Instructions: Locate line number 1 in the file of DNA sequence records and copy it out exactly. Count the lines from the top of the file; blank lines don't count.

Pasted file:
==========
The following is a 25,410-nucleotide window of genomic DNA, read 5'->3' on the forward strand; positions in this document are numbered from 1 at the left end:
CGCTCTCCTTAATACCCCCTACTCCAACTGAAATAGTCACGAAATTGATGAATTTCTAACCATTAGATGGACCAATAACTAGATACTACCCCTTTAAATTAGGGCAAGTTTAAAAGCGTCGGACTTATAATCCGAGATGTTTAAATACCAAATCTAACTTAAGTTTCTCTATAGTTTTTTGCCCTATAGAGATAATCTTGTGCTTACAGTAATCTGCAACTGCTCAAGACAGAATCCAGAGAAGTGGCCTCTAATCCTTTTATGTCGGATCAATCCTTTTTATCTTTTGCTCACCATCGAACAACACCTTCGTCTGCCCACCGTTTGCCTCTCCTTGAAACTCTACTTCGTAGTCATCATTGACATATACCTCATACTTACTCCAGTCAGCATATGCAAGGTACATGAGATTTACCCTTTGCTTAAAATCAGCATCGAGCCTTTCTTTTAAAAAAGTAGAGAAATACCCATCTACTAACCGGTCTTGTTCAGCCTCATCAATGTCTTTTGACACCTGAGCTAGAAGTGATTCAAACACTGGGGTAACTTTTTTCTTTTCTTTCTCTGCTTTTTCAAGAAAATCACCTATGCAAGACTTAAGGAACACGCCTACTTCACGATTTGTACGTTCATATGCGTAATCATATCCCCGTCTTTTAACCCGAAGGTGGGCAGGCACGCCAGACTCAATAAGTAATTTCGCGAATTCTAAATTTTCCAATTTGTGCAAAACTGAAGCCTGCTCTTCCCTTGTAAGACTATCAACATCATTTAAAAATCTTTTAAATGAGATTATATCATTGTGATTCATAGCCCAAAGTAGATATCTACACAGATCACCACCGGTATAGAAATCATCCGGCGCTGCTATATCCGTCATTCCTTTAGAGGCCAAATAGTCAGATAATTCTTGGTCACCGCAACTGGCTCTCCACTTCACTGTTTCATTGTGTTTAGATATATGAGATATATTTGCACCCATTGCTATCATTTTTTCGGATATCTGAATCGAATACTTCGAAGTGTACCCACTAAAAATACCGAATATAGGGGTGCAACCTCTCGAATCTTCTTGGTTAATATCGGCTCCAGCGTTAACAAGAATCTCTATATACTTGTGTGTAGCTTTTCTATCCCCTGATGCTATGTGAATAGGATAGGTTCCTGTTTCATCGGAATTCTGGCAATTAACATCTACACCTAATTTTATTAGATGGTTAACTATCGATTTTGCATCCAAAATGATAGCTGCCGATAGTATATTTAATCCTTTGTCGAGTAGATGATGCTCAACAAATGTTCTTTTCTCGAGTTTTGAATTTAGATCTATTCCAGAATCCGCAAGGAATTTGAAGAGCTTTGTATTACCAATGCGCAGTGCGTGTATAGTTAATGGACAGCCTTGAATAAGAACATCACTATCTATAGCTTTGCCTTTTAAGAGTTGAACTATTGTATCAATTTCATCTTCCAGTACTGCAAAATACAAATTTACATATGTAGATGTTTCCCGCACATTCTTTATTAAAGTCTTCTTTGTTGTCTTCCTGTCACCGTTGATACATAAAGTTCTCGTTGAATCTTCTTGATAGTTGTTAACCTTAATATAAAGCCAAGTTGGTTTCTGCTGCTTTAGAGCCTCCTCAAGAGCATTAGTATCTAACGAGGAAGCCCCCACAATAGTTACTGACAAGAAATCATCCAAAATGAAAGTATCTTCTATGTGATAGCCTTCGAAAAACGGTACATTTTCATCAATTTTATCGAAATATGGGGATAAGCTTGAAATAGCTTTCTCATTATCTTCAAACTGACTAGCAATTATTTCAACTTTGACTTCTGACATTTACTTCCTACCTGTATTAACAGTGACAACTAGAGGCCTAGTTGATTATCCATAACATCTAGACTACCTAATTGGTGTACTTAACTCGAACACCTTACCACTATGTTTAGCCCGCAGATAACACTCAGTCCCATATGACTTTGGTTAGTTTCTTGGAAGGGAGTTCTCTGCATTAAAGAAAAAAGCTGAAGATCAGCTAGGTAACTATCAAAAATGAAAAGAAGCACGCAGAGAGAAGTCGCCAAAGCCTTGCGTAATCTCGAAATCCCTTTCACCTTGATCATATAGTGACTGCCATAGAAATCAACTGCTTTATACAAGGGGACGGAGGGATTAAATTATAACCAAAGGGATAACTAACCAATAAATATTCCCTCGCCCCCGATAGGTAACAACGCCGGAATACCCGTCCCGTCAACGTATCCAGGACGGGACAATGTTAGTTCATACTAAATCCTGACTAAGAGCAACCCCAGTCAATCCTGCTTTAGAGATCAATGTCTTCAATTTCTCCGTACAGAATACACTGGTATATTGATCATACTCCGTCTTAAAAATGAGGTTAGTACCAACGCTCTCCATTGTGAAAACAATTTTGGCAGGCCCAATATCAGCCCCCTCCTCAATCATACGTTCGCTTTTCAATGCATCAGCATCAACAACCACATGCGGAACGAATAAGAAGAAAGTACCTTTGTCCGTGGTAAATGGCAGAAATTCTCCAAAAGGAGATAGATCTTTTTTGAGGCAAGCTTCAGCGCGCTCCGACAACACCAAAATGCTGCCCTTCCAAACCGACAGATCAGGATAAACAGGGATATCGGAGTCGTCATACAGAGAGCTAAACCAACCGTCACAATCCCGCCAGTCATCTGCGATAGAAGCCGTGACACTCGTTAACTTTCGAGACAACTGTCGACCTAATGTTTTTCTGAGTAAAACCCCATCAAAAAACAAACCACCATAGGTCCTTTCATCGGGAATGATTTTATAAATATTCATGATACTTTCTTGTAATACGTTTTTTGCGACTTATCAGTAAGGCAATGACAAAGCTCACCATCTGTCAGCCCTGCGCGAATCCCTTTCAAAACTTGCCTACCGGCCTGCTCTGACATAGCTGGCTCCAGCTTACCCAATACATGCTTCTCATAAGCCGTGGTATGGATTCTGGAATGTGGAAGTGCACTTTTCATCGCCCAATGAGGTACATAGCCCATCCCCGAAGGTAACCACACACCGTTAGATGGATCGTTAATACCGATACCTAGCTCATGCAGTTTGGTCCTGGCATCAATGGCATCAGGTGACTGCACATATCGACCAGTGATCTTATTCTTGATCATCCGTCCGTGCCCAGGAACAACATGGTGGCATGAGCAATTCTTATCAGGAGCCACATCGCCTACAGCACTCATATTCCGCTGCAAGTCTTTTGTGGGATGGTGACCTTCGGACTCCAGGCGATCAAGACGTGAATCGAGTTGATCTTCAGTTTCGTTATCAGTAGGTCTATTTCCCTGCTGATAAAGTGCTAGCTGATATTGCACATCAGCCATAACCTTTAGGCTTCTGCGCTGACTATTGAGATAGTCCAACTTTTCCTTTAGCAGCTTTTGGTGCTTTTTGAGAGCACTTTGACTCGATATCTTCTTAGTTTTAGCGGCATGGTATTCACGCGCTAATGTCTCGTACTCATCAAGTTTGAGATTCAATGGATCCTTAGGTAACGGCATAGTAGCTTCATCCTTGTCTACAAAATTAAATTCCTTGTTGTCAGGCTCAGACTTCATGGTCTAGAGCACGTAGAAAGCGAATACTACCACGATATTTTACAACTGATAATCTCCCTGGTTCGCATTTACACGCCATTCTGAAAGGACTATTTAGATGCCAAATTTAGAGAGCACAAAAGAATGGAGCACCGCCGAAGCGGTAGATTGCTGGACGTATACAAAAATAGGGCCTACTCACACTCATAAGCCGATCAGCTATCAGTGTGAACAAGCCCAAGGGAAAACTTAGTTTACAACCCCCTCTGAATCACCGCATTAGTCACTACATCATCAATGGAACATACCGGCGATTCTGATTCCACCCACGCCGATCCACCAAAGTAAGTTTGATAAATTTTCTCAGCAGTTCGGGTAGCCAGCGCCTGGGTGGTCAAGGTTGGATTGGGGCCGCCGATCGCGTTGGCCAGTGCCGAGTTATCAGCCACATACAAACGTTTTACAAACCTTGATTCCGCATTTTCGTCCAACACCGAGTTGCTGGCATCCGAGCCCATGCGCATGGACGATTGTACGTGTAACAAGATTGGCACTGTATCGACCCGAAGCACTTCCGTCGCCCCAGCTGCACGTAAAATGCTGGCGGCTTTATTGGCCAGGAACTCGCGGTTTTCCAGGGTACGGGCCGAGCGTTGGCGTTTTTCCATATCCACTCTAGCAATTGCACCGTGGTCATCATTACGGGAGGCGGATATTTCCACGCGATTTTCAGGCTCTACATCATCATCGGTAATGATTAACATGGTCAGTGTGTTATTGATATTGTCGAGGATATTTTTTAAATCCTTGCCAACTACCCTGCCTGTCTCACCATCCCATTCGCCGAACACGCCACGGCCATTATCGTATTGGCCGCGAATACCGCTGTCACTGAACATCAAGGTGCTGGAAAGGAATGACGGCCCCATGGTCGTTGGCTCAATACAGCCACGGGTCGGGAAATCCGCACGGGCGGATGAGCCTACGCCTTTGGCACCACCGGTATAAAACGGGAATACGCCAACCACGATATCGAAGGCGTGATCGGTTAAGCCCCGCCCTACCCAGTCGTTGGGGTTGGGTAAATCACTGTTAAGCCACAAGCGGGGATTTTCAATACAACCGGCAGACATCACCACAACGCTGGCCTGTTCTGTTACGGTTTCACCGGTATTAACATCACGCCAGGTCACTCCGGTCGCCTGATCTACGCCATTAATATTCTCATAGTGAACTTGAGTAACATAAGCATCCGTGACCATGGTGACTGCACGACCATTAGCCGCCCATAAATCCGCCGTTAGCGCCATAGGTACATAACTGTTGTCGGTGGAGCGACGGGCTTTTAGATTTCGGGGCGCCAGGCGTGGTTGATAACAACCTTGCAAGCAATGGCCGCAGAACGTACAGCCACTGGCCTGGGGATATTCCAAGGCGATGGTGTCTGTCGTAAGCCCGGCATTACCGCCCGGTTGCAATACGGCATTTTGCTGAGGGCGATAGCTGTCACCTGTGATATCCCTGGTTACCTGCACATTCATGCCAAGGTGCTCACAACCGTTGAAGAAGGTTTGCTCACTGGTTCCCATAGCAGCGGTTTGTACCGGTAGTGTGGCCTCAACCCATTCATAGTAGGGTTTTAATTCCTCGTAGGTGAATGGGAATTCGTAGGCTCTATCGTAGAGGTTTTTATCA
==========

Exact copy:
The following is a 25,410-nucleotide window of genomic DNA, read 5'->3' on the forward strand; positions in this document are numbered from 1 at the left end: